We previously wrote about the nascent efforts of legislators, regulators, and representa­tives of technology-dependent industries to use the antitrust laws, such as Section 2 of the Sherman Act or Section 7 of the Clayton Act, to rein in perceived abuses by patent aggrega­tion entities (“PAEs”), more commonly known as patent trolls. One potential difficulty in bringing PAEs’ actions under the antitrust laws is that their activities do not fit neatly into any traditional definition of a relevant product market. The United States District Court of Maryland, however, recently permitted antitrust counterclaims against a PAE to proceed to discovery, even though the United States District Court for the Eastern District of Virginia previously dismissed similar counterclaims involving the same parties based on a failure to allege a proper relevant product market.[1]

In Intellectual Ventures I LLC v. Capital One Financial Corp., Intellectual Ventures I brought a patent infringement suit in the United States District Court of Maryland alleg­ing that Capital One infringed four patents in its portfolio. Capital One asserted a counter­claim and third-party complaint (against shell companies owned and controlled by Intellectual Ventures I), alleging Intellectual Ventures I violated Sherman Act Section 2 and Clayton Act Section 7. Capital One alleged that Intellectual Ventures I owns 3,500 patents purportedly relating to online financial services, but holds those patents through an opaque network of 2,000 shell corporations. Intellectual Ventures I hides those patents to prevent businesses from designing around those patents or, once Intellectual Ventures I brings an infringement action, determining the value of any license to a single patent or group of patents. Further, Capital One alleged that Intellectual Ventures I operates in the ex post market, meaning it intentionally waits until financial institutions have designed and implemented their online banking services. After financial institutions have already invested in the online services, Intellectual Ventures I threatens constant litigation against the financial institution if it does not take a license on a broad portfolio of patents, the vast majority of which are likely invalid or do not cover the financial institution’s online bank­ing system.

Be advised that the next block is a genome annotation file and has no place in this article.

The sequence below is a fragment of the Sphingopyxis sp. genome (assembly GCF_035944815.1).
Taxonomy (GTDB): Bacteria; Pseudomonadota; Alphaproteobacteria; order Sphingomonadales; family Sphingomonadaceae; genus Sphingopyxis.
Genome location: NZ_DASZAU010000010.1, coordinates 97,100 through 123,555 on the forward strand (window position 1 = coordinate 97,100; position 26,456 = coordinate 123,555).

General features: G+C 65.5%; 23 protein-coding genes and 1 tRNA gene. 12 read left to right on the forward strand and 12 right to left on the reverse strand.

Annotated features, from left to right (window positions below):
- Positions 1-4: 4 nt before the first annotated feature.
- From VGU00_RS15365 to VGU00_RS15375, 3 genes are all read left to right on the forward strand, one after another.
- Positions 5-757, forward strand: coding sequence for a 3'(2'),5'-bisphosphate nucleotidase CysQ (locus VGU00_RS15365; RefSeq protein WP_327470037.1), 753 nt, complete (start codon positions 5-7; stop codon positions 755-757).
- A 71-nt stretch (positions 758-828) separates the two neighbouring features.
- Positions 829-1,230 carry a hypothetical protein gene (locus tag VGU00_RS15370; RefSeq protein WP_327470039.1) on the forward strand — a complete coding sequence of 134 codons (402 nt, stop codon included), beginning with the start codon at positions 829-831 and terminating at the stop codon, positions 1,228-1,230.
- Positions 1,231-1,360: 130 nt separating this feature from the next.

This was not the first suit between Intellectual Ventures I and Capital One. Intellectual Ventures I previously asserted patent infringement claims against Capital One in the United States District Court for the East­ern District of Virginia, where Capi­tal One also asserted antitrust counterclaims. In the Eastern District of Virginia, the court dismissed Capital One’s counterclaim. The court found that Capital One’s alleged relevant market—“the market for technology used to provide commercial banking services in the United States”—failed to allege “any of the recognized indicia of a relevant market.”[2] In particular, Capital One failed to identify any area of effective competition between Capital One and Intellectual Ventures I.

Based on the Eastern District of Virginia’s decision, Intellectual Ventures I moved to dis­miss Capital One’s counterclaim and third-party complaint because Capital One’s relevant market allegations were barred by issue preclusion. But the District Court of Maryland found that Capital One had alleged new facts learned after the Eastern District of Virginia’s decision. The court also found that Capital One alleged a different relevant market: “that the 3,500 patents in the Intellectual Ventures companies’ financial services portfolio constitute the relevant market.”[3] Thus, the court found issue preclusion did not apply.